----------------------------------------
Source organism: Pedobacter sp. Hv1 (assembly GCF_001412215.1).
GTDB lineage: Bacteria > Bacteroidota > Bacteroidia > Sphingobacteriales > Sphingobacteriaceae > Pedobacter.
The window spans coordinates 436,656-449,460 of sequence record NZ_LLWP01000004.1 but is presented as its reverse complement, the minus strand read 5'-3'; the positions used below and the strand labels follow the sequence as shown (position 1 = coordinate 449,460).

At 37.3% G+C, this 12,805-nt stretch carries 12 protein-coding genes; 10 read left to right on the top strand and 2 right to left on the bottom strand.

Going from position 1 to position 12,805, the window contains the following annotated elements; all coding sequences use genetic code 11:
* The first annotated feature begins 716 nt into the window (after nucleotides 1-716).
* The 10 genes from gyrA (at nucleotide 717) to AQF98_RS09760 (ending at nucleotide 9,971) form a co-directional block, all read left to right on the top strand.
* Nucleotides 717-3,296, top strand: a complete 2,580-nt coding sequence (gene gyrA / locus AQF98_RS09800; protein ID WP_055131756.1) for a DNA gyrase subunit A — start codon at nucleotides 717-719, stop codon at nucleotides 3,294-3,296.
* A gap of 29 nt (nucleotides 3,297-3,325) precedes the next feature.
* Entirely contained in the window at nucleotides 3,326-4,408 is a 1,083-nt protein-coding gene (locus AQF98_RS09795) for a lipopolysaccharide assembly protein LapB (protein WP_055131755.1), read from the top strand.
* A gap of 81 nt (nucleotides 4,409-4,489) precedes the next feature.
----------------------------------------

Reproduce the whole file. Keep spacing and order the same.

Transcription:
Source organism: Pedobacter sp. Hv1 (assembly GCF_001412215.1).
GTDB lineage: Bacteria > Bacteroidota > Bacteroidia > Sphingobacteriales > Sphingobacteriaceae > Pedobacter.
The window spans coordinates 436,656-449,460 of sequence record NZ_LLWP01000004.1 but is presented as its reverse complement, the minus strand read 5'-3'; the positions used below and the strand labels follow the sequence as shown (position 1 = coordinate 449,460).

At 37.3% G+C, this 12,805-nt stretch carries 12 protein-coding genes; 10 read left to right on the top strand and 2 right to left on the bottom strand.

Going from position 1 to position 12,805, the window contains the following annotated elements; all coding sequences use genetic code 11:
* The first annotated feature begins 716 nt into the window (after nucleotides 1-716).
* The 10 genes from gyrA (at nucleotide 717) to AQF98_RS09760 (ending at nucleotide 9,971) form a co-directional block, all read left to right on the top strand.
* Nucleotides 717-3,296, top strand: a complete 2,580-nt coding sequence (gene gyrA / locus AQF98_RS09800; protein ID WP_055131756.1) for a DNA gyrase subunit A — start codon at nucleotides 717-719, stop codon at nucleotides 3,294-3,296.
* A gap of 29 nt (nucleotides 3,297-3,325) precedes the next feature.
* Entirely contained in the window at nucleotides 3,326-4,408 is a 1,083-nt protein-coding gene (locus AQF98_RS09795) for a lipopolysaccharide assembly protein LapB (protein WP_055131755.1), read from the top strand.
* A gap of 81 nt (nucleotides 4,409-4,489) precedes the next feature.